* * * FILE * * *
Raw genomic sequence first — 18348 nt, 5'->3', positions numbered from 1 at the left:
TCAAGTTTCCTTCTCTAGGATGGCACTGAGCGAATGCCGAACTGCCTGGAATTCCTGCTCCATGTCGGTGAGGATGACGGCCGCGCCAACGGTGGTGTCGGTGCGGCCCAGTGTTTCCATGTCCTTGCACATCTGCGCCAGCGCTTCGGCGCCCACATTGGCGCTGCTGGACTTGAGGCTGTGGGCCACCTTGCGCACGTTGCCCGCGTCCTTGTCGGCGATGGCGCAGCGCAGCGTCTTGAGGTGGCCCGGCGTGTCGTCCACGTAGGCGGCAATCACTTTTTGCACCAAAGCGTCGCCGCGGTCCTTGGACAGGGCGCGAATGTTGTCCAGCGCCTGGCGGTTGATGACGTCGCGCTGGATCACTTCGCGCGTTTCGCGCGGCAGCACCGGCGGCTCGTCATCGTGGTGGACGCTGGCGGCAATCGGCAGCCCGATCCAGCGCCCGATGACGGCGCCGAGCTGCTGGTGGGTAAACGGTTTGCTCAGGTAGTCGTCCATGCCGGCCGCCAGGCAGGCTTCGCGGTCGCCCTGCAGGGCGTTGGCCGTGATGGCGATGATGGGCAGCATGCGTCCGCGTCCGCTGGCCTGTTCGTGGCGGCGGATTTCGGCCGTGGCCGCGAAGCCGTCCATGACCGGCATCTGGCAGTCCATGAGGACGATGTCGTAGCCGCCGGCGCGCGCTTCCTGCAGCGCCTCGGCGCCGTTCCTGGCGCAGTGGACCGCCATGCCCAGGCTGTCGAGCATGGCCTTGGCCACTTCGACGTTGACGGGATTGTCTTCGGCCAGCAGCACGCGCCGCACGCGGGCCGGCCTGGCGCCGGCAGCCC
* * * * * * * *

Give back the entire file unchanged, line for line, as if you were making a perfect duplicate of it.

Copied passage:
Raw genomic sequence first — 18348 nt, 5'->3', positions numbered from 1 at the left:
TCAAGTTTCCTTCTCTAGGATGGCACTGAGCGAATGCCGAACTGCCTGGAATTCCTGCTCCATGTCGGTGAGGATGACGGCCGCGCCAACGGTGGTGTCGGTGCGGCCCAGTGTTTCCATGTCCTTGCACATCTGCGCCAGCGCTTCGGCGCCCACATTGGCGCTGCTGGACTTGAGGCTGTGGGCCACCTTGCGCACGTTGCCCGCGTCCTTGTCGGCGATGGCGCAGCGCAGCGTCTTGAGGTGGCCCGGCGTGTCGTCCACGTAGGCGGCAATCACTTTTTGCACCAAAGCGTCGCCGCGGTCCTTGGACAGGGCGCGAATGTTGTCCAGCGCCTGGCGGTTGATGACGTCGCGCTGGATCACTTCGCGCGTTTCGCGCGGCAGCACCGGCGGCTCGTCATCGTGGTGGACGCTGGCGGCAATCGGCAGCCCGATCCAGCGCCCGATGACGGCGCCGAGCTGCTGGTGGGTAAACGGTTTGCTCAGGTAGTCGTCCATGCCGGCCGCCAGGCAGGCTTCGCGGTCGCCCTGCAGGGCGTTGGCCGTGATGGCGATGATGGGCAGCATGCGTCCGCGTCCGCTGGCCTGTTCGTGGCGGCGGATTTCGGCCGTGGCCGCGAAGCCGTCCATGACCGGCATCTGGCAGTCCATGAGGACGATGTCGTAGCCGCCGGCGCGCGCTTCCTGCAGCGCCTCGGCGCCGTTCCTGGCGCAGTGGACCGCCATGCCCAGGCTGTCGAGCATGGCCTTGGCCACTTCGACGTTGACGGGATTGTCTTCGGCCAGCAGCACGCGCCGCACGCGGGCCGGCCTGGCGCCGGCAGCCC